A WAR of words erupted yesterday following calls by Prime Minister David Cameron for green energy to become cheaper and “more sustainable”. The Prime Minister also stressed fossil fuels such as coal, oil and gas – including shale gas – and carbon capture and storage were all going to have a role to play in the nation’s energy mix – as is nuclear.
A WAR of words erupted yesterday following calls by Prime Minister David Cameron for green energy to become cheaper and “more sustainable”.
The Prime Minister made the comments at an international clean energy summit in London that saw ministers gather from 23 countries around the globe.
In Wales, where renewables have become a highly divisive issue amid concerns about their impact on scenery, windfarm opponent Michael Williams said the technologies were viable only because they attracted massive subsidies.
But Llywelyn Rhys, deputy director of RenewableUK Cymru, which represents several hundred firms across the country, said green energy will get cheaper as the technology matures.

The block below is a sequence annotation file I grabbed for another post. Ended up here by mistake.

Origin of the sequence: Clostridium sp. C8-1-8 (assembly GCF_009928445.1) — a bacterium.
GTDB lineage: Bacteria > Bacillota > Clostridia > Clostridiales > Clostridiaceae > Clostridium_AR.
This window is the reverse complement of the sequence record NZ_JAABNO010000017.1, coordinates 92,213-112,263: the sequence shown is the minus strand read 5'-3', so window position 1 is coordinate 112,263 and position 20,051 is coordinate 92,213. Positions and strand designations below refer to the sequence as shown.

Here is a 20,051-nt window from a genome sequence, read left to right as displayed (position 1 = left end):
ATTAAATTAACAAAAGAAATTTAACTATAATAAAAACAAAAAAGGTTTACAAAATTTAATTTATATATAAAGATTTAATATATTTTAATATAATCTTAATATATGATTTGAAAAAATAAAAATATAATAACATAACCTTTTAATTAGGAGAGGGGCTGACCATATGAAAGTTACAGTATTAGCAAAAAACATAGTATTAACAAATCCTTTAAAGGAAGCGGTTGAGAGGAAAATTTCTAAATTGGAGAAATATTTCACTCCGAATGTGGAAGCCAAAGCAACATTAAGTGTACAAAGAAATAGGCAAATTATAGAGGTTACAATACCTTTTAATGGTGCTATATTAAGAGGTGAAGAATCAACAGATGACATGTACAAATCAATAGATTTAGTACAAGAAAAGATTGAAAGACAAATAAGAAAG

Speaking specifically on the environment for the first time since pledging to lead “the greenest government ever”, the Prime Minister said the country needed cheaper energy because families were struggling with utility bills in the face of higher gas prices.
Mr Williams, secretary of the North Wales protest group the Cynghrair Hiraethog Alliance, said that while he was in favour of renewable energy in principle, wind farms in particular were costly, inefficient and they semi-industrialised beauty spots.